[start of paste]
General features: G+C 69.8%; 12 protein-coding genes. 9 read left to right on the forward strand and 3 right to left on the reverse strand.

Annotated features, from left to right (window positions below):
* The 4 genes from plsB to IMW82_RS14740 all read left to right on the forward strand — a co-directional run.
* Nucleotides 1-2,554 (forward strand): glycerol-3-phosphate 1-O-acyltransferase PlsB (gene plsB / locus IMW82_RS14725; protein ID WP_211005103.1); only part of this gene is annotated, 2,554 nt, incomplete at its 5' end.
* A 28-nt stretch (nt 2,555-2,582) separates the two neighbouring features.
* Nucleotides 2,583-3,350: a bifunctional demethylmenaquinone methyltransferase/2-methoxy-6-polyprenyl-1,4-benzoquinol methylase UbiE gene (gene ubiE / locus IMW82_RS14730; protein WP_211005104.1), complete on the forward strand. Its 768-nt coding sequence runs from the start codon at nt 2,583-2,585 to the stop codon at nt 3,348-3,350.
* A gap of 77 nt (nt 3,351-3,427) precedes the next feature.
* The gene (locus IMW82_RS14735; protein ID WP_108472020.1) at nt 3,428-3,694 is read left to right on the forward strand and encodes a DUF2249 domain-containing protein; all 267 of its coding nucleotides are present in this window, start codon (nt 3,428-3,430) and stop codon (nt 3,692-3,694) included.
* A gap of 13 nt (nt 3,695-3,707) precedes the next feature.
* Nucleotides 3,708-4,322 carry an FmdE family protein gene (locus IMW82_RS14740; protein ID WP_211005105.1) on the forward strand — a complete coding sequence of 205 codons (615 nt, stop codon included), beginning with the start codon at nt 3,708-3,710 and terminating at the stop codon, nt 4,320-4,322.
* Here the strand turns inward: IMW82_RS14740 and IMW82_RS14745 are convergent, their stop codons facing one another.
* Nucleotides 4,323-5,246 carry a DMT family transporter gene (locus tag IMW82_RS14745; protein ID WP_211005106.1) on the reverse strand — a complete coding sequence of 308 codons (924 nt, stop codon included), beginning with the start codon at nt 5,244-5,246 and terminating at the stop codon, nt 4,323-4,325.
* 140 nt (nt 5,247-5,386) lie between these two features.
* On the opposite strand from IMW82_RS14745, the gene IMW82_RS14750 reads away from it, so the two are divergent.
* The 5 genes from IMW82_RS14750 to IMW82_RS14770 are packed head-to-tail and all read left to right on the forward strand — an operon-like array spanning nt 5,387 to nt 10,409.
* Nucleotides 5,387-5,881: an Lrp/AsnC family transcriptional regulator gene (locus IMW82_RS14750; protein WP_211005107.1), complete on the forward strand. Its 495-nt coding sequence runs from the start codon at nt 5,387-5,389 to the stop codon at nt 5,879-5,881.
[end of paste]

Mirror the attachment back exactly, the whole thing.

General features: G+C 69.8%; 12 protein-coding genes. 9 read left to right on the forward strand and 3 right to left on the reverse strand.

Annotated features, from left to right (window positions below):
* The 4 genes from plsB to IMW82_RS14740 all read left to right on the forward strand — a co-directional run.
* Nucleotides 1-2,554 (forward strand): glycerol-3-phosphate 1-O-acyltransferase PlsB (gene plsB / locus IMW82_RS14725; protein ID WP_211005103.1); only part of this gene is annotated, 2,554 nt, incomplete at its 5' end.
* A 28-nt stretch (nt 2,555-2,582) separates the two neighbouring features.
* Nucleotides 2,583-3,350: a bifunctional demethylmenaquinone methyltransferase/2-methoxy-6-polyprenyl-1,4-benzoquinol methylase UbiE gene (gene ubiE / locus IMW82_RS14730; protein WP_211005104.1), complete on the forward strand. Its 768-nt coding sequence runs from the start codon at nt 2,583-2,585 to the stop codon at nt 3,348-3,350.
* A gap of 77 nt (nt 3,351-3,427) precedes the next feature.
* The gene (locus IMW82_RS14735; protein ID WP_108472020.1) at nt 3,428-3,694 is read left to right on the forward strand and encodes a DUF2249 domain-containing protein; all 267 of its coding nucleotides are present in this window, start codon (nt 3,428-3,430) and stop codon (nt 3,692-3,694) included.
* A gap of 13 nt (nt 3,695-3,707) precedes the next feature.
* Nucleotides 3,708-4,322 carry an FmdE family protein gene (locus IMW82_RS14740; protein ID WP_211005105.1) on the forward strand — a complete coding sequence of 205 codons (615 nt, stop codon included), beginning with the start codon at nt 3,708-3,710 and terminating at the stop codon, nt 4,320-4,322.
* Here the strand turns inward: IMW82_RS14740 and IMW82_RS14745 are convergent, their stop codons facing one another.
* Nucleotides 4,323-5,246 carry a DMT family transporter gene (locus tag IMW82_RS14745; protein ID WP_211005106.1) on the reverse strand — a complete coding sequence of 308 codons (924 nt, stop codon included), beginning with the start codon at nt 5,244-5,246 and terminating at the stop codon, nt 4,323-4,325.
* 140 nt (nt 5,247-5,386) lie between these two features.
* On the opposite strand from IMW82_RS14745, the gene IMW82_RS14750 reads away from it, so the two are divergent.
* The 5 genes from IMW82_RS14750 to IMW82_RS14770 are packed head-to-tail and all read left to right on the forward strand — an operon-like array spanning nt 5,387 to nt 10,409.
* Nucleotides 5,387-5,881: an Lrp/AsnC family transcriptional regulator gene (locus IMW82_RS14750; protein WP_211005107.1), complete on the forward strand. Its 495-nt coding sequence runs from the start codon at nt 5,387-5,389 to the stop codon at nt 5,879-5,881.